His obituary in the NY times on June 9, 1987
NAIROBI, Kenya, June 8— Elijah Masinde, the leader of western Kenya’s Dini ya Musambwa sect and an opponent of colonial and independent Kenyan governments, died today. He was 75 years old.
Mr. Masinde, who regarded himself as a prophet, founded his fundamentalist sect in 1942 as a direct challenge to the authorities. He urged his followers to destroy their identity cards and not pay taxes. He spent much of his life in prison as a result of his activities.
en According to Wikipedia, E.M was
Born around 1910 – 1912 in Kimilili, Bungoma District , Masinde wa Nameme okwa Mwasame started out as a footballer, who captained a football team from Kimilili. He also played for Kenyan national team in the Gossage Cup  against Uganda in 1930. By the early 1940s, he had risen to the rank of a junior elder within his community in Kimilili area, and became increasingly anti-colonial. In 1944, he led a number of localised defiance campaigns against the colonial authorities, and was imprisoned many times as a result. At one time he was kept in Mathare Mental Hospital and in Lamu.
In his early years Masinde managed to light a fire over a Grass thatched fire and cook a meal that people ate. During his detention in Kapenguria with Jomo Kenyatta he managed to forewarn Kenyatta of an impeding assassination plot, the bullet missed Kenyatta by inches. Before Kenya gained independence, he instructed Masinde Muliro on the tin that contained Kenyan soil.
While in jail, Masinde claimed to have had a vision. In the vision Wele Khakaba(God the Provider) instructed him to tell the whiteman to quit Kenya for it is not his country], and proclaimed that a Blackman is going to rule Kenya in the future.That whitemen are sheep of God now turned into wolves that were feasting on children of Wele(God). When he was released, he revived Musambwa(Luhya word meaning The Spirit of a people”), and gained huge followings in western Kenya, Uganda,Pokot, Turkana and even Baringo District.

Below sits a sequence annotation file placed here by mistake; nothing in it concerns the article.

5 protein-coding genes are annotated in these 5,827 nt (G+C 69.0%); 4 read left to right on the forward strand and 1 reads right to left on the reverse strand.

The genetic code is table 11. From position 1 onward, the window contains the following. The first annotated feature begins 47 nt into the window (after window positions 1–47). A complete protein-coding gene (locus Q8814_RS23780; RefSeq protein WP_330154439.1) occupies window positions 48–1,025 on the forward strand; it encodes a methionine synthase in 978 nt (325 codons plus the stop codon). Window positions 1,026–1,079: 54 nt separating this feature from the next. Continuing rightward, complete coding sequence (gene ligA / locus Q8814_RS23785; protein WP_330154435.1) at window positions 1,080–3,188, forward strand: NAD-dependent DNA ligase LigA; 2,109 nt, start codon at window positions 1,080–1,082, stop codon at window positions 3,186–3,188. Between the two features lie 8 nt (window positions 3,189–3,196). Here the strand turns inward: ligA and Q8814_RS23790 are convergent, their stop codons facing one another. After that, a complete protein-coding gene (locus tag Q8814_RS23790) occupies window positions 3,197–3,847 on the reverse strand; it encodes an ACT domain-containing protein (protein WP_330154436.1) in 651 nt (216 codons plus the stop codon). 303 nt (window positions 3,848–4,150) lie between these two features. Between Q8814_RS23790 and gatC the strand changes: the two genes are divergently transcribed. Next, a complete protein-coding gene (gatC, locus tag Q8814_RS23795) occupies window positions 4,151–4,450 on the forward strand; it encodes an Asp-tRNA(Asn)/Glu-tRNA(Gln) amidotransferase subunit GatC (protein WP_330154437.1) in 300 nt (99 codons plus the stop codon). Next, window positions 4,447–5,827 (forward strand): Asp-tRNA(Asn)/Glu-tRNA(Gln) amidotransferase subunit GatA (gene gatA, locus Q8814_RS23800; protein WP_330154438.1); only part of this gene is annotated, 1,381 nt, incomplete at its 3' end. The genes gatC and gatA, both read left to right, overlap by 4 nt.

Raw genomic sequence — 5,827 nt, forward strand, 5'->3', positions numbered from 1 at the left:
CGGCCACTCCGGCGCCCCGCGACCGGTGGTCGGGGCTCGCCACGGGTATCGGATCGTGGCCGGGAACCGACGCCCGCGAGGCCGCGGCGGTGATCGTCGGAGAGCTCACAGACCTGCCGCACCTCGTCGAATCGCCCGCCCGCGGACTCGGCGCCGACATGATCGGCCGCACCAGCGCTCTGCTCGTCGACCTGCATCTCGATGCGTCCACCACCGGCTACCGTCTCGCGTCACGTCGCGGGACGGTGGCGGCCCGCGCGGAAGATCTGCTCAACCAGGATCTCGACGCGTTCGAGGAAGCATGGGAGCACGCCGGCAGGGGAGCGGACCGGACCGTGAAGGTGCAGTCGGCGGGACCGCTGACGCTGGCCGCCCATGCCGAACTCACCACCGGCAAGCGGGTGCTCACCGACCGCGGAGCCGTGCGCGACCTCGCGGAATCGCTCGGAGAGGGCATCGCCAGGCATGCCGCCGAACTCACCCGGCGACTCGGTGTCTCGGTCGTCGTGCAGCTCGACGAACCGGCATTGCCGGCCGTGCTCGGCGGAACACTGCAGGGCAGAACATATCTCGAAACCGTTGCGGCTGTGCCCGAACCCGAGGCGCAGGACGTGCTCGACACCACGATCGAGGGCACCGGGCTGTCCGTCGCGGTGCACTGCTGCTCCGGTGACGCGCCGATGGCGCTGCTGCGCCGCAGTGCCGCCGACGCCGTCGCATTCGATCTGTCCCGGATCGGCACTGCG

Upon Kenya’s independence, Masinde was detained by the government of Jomo Kenyatta for almost 15 years. He had been accused of fomenting religious hatred. He was released by the government of Daniel arap Moi in 1978, Moi also arrested him following his clashes with traffic policemen in Webuye and Kitale. Elija Masinde remained defiant and always questioned post independence Kenya government especially on the issue of land distribution and citizen rights. He died in 1987, a neglected freedom fighter.
Before his death, Masinde pointed out to his elder son the spot where he wanted to be buried – he wanted a huge sycamore tree uprooted to make way for his grave. The family decided to bury him elsewhere, though, but were thwarted when a spot they chose for his grave turned out to be a hidden grave. They took this to be an omen and proceeded to bury him in the spot where the sycamore tree had been.
He left a widow, Sarah Nanyama Masinde. She was still alive in November 2007 and was then reportedly 105 years old.
KHU BUNG’OOSI BWA ELIJAH MASINDE, OMUBICHACHI.
By Prof. Julius Wangila Mukhwana
On the question of Elijah Masinde’s prophecy,as asked by some of our Lumboka members particularly Omukiyabi Mwalimu Kukubo Barasa, I have this to share with all of you and thereby contribute to responses by many members.
I hope you do not mind my lengthy explanation. I knew about Elijah Masinde when I was growing up in Kibingei. His religion “Dini Ya Musambwa” had intensified and gathered speed across our Masaaba community (Babukusu and Bagisu) and beyond in what is now Kibingei Location.
He used to preach to people that gathered on Kitayi Hill in our village. All herd-boys
in the village would bring around “Bibiaayo” (grazing cattle, goats and sheep) to hear
him along side the adults.
I was one of those who brought my maternal grand mother’s goats and sheep as well so to listen to his preaching. I believe, and presumably with the other boys of my age not yet attending school,the attraction was not what he preached.
It was rather the spectacular crowd of people that were all dressed in white, long garments. That fascinated me. The adults said he spoke in parables and told them about what the community should do for the days ahead in future.
His inner circle of followers, we told, used to go up-stream to the sources of Lwakhakha, Kuywa, Kibisi, Kibingei, and Kamukuywa rivers to pray and conduct traditional rites. They slaughtered sheep and supplicated to ancestral guardian spirits of our community.
He did the same thing in various caves and climbed the foothills of Masaaba (Mount Elgon) to worship Wele Mukhobe we Bakuka (the Almighty God).
His following grew and eventually all Christian churches in Bukusu shrank in membership because they had joined “Dini Ya Musambwa.” A religion that was described by colonialists and other Christians, the non-believers (who included our own Babukusu, Bagisu, and Batachoni) and those far away in Buluhya and Kalenjin as worshipers of devils.
Yet they were not.
Dini Ya Musambwa dedicated itself to ancestral spirits, and accepted the power of super natural force in the universe or the world in which we live. Something that our people traditionally related to well from time immemorial. Suddenly, we heard that Elijah had gone into hiding. They looked for him every where. As we were children, adults never told us details.